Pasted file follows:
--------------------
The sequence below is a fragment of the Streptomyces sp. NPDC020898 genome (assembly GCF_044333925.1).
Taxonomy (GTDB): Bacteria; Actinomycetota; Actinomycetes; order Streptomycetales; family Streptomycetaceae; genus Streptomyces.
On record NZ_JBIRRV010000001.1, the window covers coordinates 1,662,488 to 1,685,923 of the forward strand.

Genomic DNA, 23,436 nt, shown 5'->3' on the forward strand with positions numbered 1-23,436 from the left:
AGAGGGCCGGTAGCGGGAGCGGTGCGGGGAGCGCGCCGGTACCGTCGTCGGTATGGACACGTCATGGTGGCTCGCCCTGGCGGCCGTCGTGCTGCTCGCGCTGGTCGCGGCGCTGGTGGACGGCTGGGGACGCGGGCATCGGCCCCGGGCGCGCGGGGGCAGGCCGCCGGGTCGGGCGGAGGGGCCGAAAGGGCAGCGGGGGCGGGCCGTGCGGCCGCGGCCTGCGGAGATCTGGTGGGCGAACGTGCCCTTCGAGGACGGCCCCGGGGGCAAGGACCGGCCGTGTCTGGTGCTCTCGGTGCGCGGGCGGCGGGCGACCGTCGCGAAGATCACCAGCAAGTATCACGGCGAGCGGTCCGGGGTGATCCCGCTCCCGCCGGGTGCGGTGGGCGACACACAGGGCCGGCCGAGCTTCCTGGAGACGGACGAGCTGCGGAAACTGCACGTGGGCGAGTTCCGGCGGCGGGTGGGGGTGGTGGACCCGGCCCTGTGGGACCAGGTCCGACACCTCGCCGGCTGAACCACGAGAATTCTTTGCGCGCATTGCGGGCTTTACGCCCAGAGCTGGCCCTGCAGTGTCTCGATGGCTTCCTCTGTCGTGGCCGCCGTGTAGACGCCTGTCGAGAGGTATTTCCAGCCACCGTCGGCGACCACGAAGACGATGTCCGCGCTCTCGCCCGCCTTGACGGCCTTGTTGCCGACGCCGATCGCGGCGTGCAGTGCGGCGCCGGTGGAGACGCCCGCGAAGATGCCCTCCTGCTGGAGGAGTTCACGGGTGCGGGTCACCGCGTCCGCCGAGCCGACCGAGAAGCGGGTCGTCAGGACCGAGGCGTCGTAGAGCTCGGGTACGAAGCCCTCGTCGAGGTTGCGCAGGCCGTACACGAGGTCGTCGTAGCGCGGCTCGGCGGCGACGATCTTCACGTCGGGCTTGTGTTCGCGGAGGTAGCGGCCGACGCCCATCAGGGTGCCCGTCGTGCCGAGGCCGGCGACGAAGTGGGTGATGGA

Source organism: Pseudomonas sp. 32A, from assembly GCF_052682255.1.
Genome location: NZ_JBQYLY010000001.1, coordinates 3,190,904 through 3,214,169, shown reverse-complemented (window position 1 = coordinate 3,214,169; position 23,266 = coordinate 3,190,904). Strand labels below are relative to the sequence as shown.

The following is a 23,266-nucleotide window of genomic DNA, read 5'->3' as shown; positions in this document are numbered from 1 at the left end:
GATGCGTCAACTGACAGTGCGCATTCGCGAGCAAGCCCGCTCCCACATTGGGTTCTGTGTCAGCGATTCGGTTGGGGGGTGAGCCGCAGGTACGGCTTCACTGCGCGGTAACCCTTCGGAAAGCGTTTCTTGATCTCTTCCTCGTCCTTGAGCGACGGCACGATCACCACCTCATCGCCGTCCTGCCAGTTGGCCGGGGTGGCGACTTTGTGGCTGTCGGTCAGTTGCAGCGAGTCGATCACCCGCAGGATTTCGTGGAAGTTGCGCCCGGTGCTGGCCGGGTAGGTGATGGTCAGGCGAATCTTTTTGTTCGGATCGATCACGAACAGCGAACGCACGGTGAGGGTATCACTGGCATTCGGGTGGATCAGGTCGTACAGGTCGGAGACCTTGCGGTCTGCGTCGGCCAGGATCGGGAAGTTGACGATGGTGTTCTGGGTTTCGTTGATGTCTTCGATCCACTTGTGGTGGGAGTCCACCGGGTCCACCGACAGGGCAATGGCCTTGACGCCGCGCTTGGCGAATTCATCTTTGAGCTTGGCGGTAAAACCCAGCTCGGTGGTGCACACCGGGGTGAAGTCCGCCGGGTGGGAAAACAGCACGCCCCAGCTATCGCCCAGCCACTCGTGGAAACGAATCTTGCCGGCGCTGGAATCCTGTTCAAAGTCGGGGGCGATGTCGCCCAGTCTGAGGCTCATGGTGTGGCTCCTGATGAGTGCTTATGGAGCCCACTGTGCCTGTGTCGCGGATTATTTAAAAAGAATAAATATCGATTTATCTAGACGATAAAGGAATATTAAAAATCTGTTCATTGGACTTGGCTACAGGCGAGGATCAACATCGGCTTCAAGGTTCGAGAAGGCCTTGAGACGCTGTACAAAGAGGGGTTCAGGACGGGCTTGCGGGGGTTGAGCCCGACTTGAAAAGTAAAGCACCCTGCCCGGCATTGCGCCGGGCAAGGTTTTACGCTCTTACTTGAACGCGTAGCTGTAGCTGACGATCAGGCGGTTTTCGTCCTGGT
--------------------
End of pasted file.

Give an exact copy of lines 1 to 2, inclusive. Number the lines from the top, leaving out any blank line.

The sequence below is a fragment of the Streptomyces sp. NPDC020898 genome (assembly GCF_044333925.1).
Taxonomy (GTDB): Bacteria; Actinomycetota; Actinomycetes; order Streptomycetales; family Streptomycetaceae; genus Streptomyces.